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In 2012, Statistics Canada announced that Canada’s population had reached 35 million people, signifying the fastest growth rate of any G8 nation. Canada has one of the highest per-capita immigration rates in the developed world, and immigration continues to be an important facet of Canadian culture. Statistics Canada recently projected that within the next twenty years, population growth could rely almost entirely on migratory increase. Canada has admitted more than 1.6 million new permanent residents since 2006, and will admit between 260,000 and 285,000 in 2015 alone, due in part to changes to immigration application processes, including the launch of Express Entry.
As the second-largest country in the world, Canada has a total area of 3.8 million sq. miles or 9.9 million sq. kilometres. With ten provinces, three territories, and countless cities to choose from, where (and why) are new immigrants choosing to settle in Canada?
Canada’s three largest immigrant destinations are Toronto, Vancouver and Montreal; each city is home to more than 250,000 recent immigrants. Other popular destinations for immigrants include Edmonton, Calgary, Winnipeg, Hamilton, and Ottawa (40,000 to 100,000 recent immigrants each) and Victoria, Saskatoon, Regina, Québec, and Halifax (5,000 to 15,000 recent immigrants each). Of the 1.1 million immigrants who landed in Canada between 2001 and 2006, about 70% settled in one of the “big three” and about 28% headed for other urban areas. Only 3% chose to settle in a rural area.
Immigrants who have immigrated within the past fifteen years tend to be more concentrated in the “big three” than immigrants who landed earlier. Considering recent immigrants only, Vancouver’s immigration rate is still increasing, while the rates of Toronto and Montreal are stable. The most cited reason for settling in Toronto, Montreal or Vancouver, according to a survey of immigrants, was to join the social support networks of family and friends. Job prospects, language, and climate were also cited as influential factors in an immigrant’s decision regarding settlement destination.
More than 60% of immigrants and 70% of recent immigrants live in Canada’s three largest cities’Toronto, Montreal and Vancouver, while just over one-quarter of people born in Canada live in the same three cities.
The average incomes of the Canadian-born and of immigrants are about the same, both for women and for men. Immigrants who landed before 1986 have average incomes approximately 15% higher than the Canadian-born, in part a result of the fact that on average they are older than the Canadian-born. The income of very recent immigrants is about two-thirds of that of the Canadian-born.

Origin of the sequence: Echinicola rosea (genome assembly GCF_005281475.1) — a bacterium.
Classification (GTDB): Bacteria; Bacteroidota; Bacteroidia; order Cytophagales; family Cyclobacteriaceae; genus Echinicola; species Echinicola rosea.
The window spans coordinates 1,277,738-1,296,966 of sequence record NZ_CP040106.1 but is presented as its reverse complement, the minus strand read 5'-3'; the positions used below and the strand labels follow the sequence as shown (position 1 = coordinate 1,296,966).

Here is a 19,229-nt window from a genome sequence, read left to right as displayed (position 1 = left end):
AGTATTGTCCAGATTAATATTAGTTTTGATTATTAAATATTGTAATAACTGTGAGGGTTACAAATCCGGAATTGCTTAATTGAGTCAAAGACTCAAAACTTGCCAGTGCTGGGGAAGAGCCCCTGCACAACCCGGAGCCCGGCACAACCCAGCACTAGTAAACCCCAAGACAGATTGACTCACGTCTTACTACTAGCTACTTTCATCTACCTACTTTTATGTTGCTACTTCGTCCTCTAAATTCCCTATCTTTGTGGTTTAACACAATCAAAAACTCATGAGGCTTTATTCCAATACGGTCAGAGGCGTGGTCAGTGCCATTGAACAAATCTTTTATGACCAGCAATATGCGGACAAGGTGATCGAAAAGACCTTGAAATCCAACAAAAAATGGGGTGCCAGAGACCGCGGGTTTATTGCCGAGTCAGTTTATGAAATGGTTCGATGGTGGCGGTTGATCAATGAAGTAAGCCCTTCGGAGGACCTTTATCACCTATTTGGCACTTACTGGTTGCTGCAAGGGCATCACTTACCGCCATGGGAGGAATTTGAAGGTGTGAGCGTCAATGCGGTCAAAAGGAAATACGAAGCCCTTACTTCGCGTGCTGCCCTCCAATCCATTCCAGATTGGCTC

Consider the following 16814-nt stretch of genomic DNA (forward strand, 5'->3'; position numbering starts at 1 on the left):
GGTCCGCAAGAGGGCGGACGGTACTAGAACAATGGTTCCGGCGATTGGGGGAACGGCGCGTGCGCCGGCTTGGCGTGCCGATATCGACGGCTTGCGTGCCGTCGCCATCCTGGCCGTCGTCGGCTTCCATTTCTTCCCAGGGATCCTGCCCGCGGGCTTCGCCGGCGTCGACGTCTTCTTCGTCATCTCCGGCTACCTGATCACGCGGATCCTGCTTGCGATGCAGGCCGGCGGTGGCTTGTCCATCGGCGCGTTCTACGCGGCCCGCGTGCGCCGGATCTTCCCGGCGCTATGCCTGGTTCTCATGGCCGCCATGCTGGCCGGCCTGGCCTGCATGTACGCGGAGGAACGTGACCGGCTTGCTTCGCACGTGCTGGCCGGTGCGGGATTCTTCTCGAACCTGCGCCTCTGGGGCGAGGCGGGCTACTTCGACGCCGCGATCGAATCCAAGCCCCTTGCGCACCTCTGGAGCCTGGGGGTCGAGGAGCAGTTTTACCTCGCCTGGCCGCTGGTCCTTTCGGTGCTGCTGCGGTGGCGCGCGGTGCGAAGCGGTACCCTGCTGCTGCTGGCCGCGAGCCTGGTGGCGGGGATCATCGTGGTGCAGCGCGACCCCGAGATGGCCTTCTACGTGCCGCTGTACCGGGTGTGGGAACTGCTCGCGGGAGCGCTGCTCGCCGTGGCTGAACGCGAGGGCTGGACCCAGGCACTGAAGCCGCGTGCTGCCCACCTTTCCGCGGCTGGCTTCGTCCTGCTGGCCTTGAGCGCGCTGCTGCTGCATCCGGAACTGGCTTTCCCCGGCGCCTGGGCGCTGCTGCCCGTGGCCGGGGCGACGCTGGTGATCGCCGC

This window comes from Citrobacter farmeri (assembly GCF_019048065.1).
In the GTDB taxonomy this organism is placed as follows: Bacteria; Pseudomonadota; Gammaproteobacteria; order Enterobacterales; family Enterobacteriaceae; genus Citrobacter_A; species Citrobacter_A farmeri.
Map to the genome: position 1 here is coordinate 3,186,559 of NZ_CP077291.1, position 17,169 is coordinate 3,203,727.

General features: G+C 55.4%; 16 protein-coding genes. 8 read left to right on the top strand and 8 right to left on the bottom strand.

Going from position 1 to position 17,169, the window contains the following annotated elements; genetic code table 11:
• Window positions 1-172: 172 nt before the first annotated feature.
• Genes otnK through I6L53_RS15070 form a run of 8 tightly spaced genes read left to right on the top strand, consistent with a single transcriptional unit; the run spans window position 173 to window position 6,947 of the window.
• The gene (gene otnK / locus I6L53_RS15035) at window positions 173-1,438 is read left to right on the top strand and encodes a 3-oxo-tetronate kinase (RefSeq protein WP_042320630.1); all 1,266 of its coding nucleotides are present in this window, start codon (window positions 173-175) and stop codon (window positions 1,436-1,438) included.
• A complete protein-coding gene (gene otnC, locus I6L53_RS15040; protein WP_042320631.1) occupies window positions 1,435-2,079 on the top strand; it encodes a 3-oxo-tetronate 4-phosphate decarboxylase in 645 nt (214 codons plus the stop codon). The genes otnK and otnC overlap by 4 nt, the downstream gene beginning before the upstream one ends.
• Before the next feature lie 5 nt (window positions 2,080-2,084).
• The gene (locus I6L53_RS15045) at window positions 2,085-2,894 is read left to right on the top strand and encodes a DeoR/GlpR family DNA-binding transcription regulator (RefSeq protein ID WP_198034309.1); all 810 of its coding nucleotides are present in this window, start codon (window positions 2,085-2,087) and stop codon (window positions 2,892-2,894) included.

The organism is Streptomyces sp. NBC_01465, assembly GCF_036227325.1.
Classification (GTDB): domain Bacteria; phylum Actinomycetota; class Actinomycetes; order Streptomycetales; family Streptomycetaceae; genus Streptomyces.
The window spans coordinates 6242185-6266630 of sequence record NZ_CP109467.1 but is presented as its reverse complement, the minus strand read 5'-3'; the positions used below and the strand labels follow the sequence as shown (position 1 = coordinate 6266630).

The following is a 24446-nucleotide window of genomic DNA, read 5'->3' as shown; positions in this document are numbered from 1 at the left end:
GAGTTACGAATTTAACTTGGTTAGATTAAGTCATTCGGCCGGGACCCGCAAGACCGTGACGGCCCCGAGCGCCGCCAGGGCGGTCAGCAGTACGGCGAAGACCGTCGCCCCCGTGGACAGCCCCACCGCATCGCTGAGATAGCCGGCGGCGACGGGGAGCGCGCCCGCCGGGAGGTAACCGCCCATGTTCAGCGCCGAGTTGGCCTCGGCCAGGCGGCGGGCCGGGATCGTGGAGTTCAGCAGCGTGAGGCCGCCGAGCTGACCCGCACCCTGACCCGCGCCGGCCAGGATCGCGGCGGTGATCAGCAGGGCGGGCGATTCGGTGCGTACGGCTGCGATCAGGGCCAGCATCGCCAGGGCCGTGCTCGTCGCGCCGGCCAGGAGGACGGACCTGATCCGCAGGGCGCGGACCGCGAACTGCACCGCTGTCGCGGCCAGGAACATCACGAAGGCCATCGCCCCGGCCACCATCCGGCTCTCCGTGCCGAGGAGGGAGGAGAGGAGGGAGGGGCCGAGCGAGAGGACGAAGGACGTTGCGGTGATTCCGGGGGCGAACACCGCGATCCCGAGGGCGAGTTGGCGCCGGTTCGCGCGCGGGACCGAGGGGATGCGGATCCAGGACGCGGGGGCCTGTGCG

Immigrant men are more likely to have a post-secondary diploma or degree than Canadian-born men, while these qualifications are about as common among immigrant women and their Canadian-born counterparts. Among both men and women, very recent immigrants are more likely to possess with post-secondary qualifications.
Immigrants and the Canadian-born have different settlement patterns in regards to level of education. Among the Canadian-born, the incidence of completed post-secondary studies is high in the cities and low in the rest of Canada, which is primarily rural. For immigrants, there is not the same difference between urban and rural Canada. The highest rate of post-secondary qualifications is found among immigrants in small to medium sized cities. In these cities, as well as in the rest of Canada, the average education level of immigrants, is higher than that of the Canadian-born, which is not the case in the larger cities.
From 1985 – 2000 the economic category of immigrants had been the most common, particularly between 1995-2000, when nearly three out of five new immigrants entered through this class. Skilled workers and their families comprised the majority of the economic category throughout. The number of immigrants entering through the family class has fallen back sharply after surging in the first half of the 1990s. The number of refugees also declined significantly in the second half of the 1990s, after increasing in the first half. As a proportion of all immigrants, however, refugees reached a peak of 18% in the second half of the 1980s.
These proportions are somewhat skewed in Canada’s major cities. Vancouver draws relatively more economic immigrants and fewer refugees. The same applied to Montreal during the late 1980s and early 1990s, but more recently, refugees make up a relatively large share of new immigrants in that city. Refugees also tend to disperse more than economic immigrants, often settling in smaller cities after spending time in one of the “big three”.
Ashton College offers an Immigration Consultant Diploma (IMCD) Program that provides individuals with the academic knowledge to seek out career opportunities as practicing Immigration Consultants.
The Immigration Consultant Diploma (IMCD) Program course is designed to provide individuals with knowledge about immigration law and policy as well as the analytic skills to apply these principles within practical settings. The knowledge acquired will prepare graduates to complete the FSE and become certified Immigration Consultants. Available in full-time,part-time and online-only formats, the Ashton College IMCD program includes courses on immigration law, client representation, professional practice management and professional conduct, among others.
Applications are currently being accepted. Apply today to begin your journey towards a career without borders.